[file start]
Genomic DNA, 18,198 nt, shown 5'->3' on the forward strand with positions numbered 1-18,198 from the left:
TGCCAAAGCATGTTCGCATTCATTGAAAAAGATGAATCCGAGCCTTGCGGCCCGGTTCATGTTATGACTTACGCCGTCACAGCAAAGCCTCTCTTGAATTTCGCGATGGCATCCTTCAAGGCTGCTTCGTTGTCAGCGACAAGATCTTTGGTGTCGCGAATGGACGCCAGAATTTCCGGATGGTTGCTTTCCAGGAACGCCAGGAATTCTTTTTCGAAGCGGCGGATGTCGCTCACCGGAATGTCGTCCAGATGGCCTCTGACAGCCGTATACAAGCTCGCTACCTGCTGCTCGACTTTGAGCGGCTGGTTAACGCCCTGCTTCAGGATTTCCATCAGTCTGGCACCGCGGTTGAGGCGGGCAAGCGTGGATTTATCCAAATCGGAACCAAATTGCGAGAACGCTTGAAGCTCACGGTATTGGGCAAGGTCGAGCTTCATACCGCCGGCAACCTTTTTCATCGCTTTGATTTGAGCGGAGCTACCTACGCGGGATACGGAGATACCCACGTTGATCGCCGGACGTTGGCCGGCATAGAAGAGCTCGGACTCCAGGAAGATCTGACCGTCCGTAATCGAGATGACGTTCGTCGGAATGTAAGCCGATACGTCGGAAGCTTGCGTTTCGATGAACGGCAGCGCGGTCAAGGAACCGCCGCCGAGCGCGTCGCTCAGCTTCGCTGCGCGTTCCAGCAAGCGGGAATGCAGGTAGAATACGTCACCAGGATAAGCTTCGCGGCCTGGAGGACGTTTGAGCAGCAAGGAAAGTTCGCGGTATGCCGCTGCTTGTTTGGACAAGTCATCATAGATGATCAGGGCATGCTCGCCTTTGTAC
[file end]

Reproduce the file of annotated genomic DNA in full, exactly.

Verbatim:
Genomic DNA, 18,198 nt, shown 5'->3' on the forward strand with positions numbered 1-18,198 from the left:
TGCCAAAGCATGTTCGCATTCATTGAAAAAGATGAATCCGAGCCTTGCGGCCCGGTTCATGTTATGACTTACGCCGTCACAGCAAAGCCTCTCTTGAATTTCGCGATGGCATCCTTCAAGGCTGCTTCGTTGTCAGCGACAAGATCTTTGGTGTCGCGAATGGACGCCAGAATTTCCGGATGGTTGCTTTCCAGGAACGCCAGGAATTCTTTTTCGAAGCGGCGGATGTCGCTCACCGGAATGTCGTCCAGATGGCCTCTGACAGCCGTATACAAGCTCGCTACCTGCTGCTCGACTTTGAGCGGCTGGTTAACGCCCTGCTTCAGGATTTCCATCAGTCTGGCACCGCGGTTGAGGCGGGCAAGCGTGGATTTATCCAAATCGGAACCAAATTGCGAGAACGCTTGAAGCTCACGGTATTGGGCAAGGTCGAGCTTCATACCGCCGGCAACCTTTTTCATCGCTTTGATTTGAGCGGAGCTACCTACGCGGGATACGGAGATACCCACGTTGATCGCCGGACGTTGGCCGGCATAGAAGAGCTCGGACTCCAGGAAGATCTGACCGTCCGTAATCGAGATGACGTTCGTCGGAATGTAAGCCGATACGTCGGAAGCTTGCGTTTCGATGAACGGCAGCGCGGTCAAGGAACCGCCGCCGAGCGCGTCGCTCAGCTTCGCTGCGCGTTCCAGCAAGCGGGAATGCAGGTAGAATACGTCACCAGGATAAGCTTCGCGGCCTGGAGGACGTTTGAGCAGCAAGGAAAGTTCGCGGTATGCCGCTGCTTGTTTGGACAAGTCATCATAGATGATCAGGGCATGCTCGCCTTTGTAC